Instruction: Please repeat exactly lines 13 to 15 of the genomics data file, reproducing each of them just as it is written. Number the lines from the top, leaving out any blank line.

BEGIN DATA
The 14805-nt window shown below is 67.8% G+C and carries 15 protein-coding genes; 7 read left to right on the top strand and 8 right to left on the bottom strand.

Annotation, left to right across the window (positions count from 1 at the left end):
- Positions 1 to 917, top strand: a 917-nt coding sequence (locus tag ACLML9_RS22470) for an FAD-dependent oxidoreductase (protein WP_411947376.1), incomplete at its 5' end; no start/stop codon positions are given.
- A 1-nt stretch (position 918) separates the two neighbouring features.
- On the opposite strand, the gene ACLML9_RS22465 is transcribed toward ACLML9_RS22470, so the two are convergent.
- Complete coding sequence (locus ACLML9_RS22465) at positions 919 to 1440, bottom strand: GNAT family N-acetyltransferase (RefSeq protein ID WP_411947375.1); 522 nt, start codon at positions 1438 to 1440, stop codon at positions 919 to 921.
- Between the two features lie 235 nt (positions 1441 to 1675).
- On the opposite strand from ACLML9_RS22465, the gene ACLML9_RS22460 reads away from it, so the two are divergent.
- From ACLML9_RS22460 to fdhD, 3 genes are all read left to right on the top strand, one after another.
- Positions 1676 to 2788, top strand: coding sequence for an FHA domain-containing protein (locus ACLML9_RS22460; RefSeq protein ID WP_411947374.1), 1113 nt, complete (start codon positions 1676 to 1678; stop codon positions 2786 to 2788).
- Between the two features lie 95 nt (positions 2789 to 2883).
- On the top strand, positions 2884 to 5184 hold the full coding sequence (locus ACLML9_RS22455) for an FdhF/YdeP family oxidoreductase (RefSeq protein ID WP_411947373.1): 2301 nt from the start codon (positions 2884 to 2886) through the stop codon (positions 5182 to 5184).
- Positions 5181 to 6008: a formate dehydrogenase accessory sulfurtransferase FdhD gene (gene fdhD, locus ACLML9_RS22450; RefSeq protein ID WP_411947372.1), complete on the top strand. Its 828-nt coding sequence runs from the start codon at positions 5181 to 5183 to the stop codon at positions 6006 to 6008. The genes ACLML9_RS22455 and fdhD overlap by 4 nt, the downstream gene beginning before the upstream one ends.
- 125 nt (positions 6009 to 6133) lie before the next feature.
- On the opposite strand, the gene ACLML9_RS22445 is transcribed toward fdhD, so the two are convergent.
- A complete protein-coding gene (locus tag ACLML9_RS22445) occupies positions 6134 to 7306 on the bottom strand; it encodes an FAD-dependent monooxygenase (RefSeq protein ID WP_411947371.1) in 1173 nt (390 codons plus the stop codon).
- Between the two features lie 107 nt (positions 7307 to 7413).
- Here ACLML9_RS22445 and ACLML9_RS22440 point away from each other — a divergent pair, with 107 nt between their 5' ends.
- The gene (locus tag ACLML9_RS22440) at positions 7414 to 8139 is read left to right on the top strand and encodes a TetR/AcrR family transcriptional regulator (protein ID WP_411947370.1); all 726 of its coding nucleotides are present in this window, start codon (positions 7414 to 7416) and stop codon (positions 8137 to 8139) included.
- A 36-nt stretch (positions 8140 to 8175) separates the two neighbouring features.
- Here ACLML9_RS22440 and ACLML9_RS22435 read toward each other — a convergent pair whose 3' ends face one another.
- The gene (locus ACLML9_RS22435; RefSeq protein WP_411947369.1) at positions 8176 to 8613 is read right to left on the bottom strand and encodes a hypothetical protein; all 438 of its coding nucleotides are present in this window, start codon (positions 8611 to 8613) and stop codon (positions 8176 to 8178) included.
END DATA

- Positions 5181 to 6008: a formate dehydrogenase accessory sulfurtransferase FdhD gene (gene fdhD, locus ACLML9_RS22450; RefSeq protein ID WP_411947372.1), complete on the top strand. Its 828-nt coding sequence runs from the start codon at positions 5181 to 5183 to the stop codon at positions 6006 to 6008. The genes ACLML9_RS22455 and fdhD overlap by 4 nt, the downstream gene beginning before the upstream one ends.
- 125 nt (positions 6009 to 6133) lie before the next feature.
- On the opposite strand, the gene ACLML9_RS22445 is transcribed toward fdhD, so the two are convergent.